Media and Research 2019
Robyn D. Shulman
Today, both teachers and students are facing a critical mental health crisis.
By starting meditation at an early age, we hope to cultivate these beneficial skills into adulthood. Introducing: The Calm Schools
Initiative We’re giving free Mindfulness training tools to every teacher in the world https://www.calm.com/schools
26 February 2019
With the launch of new evidence in the Lancet Commission, and commitments from the UN Secretary-General and business leaders at the World Economic Forum. The Global Ministerial Mental Health Summit hosted by the UK and attended by Ghana’s Deputy Minister of Health, the Honourable Tina Mensah, challenged us to radically rethink mental health - to look after our mental health as we would our physical health . . .
19 February 2019
The government is set to confirm the content of its planned compulsory mental health lessons any day now. But many are under the impression such a curriculum is already in place – such has been the publicity generated by the mindfulness movement penetrating classrooms across England and Wales. The Mindfulness in Schools Project alone has seen 400,000 children trained to date, and its founders hope to reach a million pupils within the next five years.
18 February 2019
A journey of a thousand miles begins with one small step. For Vankleek Hill music teacher Ian Hepburn, it was while working in elementary and high schools for the past seven years – with large groups and one-on-one with children with difficulties, that the need for mindfulness work in schools really took hold.
We live in an age of anxiety,” says Hepburn, matter-of-factly. For the veteran piano and harp teacher (Hepburn has taught music for more than 40 years) who is a practitioner of mindfulness, it may seem like a small step to introduce mindfulness to schools.
4 February 2019
Up to 370 schools to join one of the largest Mindfulness trials in the world to boost the evidence about what works to support mental health and wellbeing
Children will benefit from mindfulness exercises, relaxation techniques and breathing exercises to help them regulate their emotions, alongside pupil sessions with mental health experts. The study will run until 2021 and aims to give schools new, robust evidence about what works best for their students’ mental health and wellbeing.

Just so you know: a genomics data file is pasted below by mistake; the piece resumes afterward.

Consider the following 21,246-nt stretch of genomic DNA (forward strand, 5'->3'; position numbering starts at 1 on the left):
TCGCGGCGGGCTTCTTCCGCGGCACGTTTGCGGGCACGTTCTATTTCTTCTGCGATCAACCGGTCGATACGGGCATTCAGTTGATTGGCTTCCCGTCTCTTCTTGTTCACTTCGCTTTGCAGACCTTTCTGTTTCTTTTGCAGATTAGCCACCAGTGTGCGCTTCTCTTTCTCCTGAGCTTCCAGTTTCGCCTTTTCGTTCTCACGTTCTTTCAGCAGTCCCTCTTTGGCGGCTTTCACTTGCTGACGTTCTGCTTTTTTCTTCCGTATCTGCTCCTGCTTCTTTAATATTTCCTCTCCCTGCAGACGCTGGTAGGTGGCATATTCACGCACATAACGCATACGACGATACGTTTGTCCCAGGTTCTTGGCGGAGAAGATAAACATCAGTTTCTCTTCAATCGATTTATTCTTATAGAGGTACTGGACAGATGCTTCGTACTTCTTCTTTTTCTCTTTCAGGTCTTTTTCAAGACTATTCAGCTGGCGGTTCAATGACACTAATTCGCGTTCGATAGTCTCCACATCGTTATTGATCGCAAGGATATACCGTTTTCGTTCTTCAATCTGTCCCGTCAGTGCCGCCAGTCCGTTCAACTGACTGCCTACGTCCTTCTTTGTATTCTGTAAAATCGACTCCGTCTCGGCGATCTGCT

Prince William discusses mental health at Davos 2019
The Prevention Concordat for Better Mental Health is underpinned by an understanding that taking a prevention-focused approach to improving the public’s mental health is shown to make a valuable contribution to achieving a fairer and more equitable society. The concordat promotes evidence-based planning and commissioning to increase the impact on reducing health inequalities. The sustainability and cost-effectiveness of this approach will be enhanced by the inclusion of action that impacts on the wider determinants of mental health and wellbeing.
The concordat is intended to provide a focus for cross-sector action to deliver a tangible increase in the adoption of public mental health approaches across:
It acknowledges the active role played by people with lived experience of mental health problems, individually and through user-led organisations.
This definition of the concordat has been agreed by the organisations listed at the end of this document. It represents a public mental health informed approach to prevention, as outlined in the NHS Five Year Forward View, and promotes relevant NICE guidance and existing evidence-based interventions and delivery approaches, such as ‘making every contact count’.
Mindfulness in Politics and Public Policy